The tenant accepted that the landlord intended to carry out the works and, unlike in Franses, there appeared to be no serious suggestion that the works were contrived with a view to removing the tenant. The Judge was comfortable that the landlord’s subjective intention to carry out the works was actually established long before the service of its section 25 notice. Considerable weight was given to the fact that the landlord had entered into a contract for the works for £1.6m.

As to the objective element of ground (f), there were no funding or planning difficulties with the works and the timescales for commencing them were realistic. However, the tenant strenuously resisted that the landlord had a reasonable prospect of being able to carry out the works on the basis that the tenant had a right to quiet enjoyment under its other leases at Park West. They objected to the works which they considered would result in “intolerable disturbance”. If the landlord were to go ahead with such works then the tenant’s position was that they would have no choice but to seek a prohibitory injunction.

The tenant’s other leases contained a right allowing the landlord to undertake works, but this was qualified so that such works should not adversely affect the tenant’s ability to carry out their business. The High Court considered the interaction between a tenant’s covenant for quiet enjoyment, derogation from grant and a landlord’s right to build in Timothy Taylor Ltd v Mayfair House Corporation [2016], determining that landlord’s should take reasonable steps to minimise disturbance when exercising any such right.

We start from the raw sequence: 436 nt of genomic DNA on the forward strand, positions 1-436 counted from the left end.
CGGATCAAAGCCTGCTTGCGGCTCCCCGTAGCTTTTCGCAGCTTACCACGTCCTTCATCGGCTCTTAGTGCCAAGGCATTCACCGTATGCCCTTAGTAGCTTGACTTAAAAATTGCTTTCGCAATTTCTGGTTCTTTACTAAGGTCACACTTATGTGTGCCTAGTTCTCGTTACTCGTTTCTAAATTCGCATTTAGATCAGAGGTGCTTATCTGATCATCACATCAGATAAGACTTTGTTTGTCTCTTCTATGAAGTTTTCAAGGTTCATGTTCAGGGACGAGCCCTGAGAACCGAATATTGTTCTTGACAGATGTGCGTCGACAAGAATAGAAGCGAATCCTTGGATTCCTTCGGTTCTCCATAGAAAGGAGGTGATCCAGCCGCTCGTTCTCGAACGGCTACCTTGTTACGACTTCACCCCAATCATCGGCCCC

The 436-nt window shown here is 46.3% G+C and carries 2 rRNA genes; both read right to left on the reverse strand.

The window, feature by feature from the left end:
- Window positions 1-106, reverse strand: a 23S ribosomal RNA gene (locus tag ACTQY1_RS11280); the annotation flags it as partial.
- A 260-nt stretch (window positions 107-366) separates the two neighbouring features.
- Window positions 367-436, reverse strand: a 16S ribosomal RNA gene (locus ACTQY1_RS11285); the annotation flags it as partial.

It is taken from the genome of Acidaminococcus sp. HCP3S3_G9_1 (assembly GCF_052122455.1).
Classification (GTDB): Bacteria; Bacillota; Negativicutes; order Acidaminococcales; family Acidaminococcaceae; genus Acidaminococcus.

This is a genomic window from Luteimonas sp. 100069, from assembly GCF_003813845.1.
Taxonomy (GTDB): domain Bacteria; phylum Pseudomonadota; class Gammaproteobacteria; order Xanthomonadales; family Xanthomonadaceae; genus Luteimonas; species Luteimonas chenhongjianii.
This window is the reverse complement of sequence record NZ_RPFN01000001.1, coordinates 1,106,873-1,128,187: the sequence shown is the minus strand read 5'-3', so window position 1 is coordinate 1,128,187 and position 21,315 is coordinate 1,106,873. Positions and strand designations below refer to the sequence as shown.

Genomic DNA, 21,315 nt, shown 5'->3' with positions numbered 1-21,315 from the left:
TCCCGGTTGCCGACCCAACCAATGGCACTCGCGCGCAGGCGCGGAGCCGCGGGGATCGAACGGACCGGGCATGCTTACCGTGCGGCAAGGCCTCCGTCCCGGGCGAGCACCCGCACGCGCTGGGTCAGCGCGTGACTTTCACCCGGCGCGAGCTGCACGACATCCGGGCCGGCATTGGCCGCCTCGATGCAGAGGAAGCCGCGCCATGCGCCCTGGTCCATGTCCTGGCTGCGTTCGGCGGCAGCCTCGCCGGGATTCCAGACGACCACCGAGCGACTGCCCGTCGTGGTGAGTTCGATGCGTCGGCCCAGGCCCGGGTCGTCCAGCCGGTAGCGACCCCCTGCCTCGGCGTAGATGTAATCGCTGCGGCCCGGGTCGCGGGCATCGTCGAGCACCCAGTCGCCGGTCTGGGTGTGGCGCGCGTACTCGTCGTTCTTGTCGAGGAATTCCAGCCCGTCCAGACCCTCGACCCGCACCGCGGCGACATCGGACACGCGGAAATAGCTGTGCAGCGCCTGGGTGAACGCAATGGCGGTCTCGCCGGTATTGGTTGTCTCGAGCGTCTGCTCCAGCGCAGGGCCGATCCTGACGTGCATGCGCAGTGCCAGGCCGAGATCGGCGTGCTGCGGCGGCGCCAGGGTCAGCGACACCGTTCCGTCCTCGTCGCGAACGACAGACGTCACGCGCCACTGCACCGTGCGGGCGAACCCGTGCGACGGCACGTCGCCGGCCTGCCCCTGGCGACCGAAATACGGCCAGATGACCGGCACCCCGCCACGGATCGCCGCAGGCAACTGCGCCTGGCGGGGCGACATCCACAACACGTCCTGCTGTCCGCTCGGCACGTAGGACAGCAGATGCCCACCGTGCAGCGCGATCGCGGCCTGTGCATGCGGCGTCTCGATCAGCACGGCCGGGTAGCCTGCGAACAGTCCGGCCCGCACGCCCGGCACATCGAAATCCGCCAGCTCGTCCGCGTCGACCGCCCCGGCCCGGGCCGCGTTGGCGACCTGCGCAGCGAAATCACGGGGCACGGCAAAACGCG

The Judge accepted that there was a real possibility that the tenant would issue injunction proceedings and that such an application might, to a certain extent, succeed. The tenant would need to establish that there was no real prospect that the defendant could carry out its proposed works without breaching the qualified right to build covenant. However, on the facts of the case, the Judge did not make this finding. He thought that the injunction issue was “capable of resolution” and that any injunction likely to be awarded would not be absolute but would instead, if granted, be couched in terms which would allow the works to proceed in such a way which would limit potential disruption. The prospect of an injunction was the “most significant obstacle” to the works to Suite C2 but was not likely to be an insurmountable problem for the landlord in the particular circumstances.

Ground (f) claims will always be very dependent upon the actual works being undertaken, the strength of the landlord’s intention to do such works (particularly whether such intention is unconditional) and the objective question of whether the landlord faces any hurdles which cannot be resolved. Landlords must take care to plan works carefully and ensure that there will be sufficient evidence in the event of a strong opposition from a protected business tenant, who may, as in London Kendal Street v Daejan Investments, have other angles from which to challenge the works beyond the actual lease being terminated.

A business tenant facing redevelopment works, who wishes to renew its lease, should seek information on landlord’s plans at an early stage to ascertain whether any proposed works have commercial merit or by contrast appear to be contrived to secure possession of the property. Even where a landlord does appear to have the requisite intention to carry out works, it will be important to consider any objective factors which might prevent such works going ahead.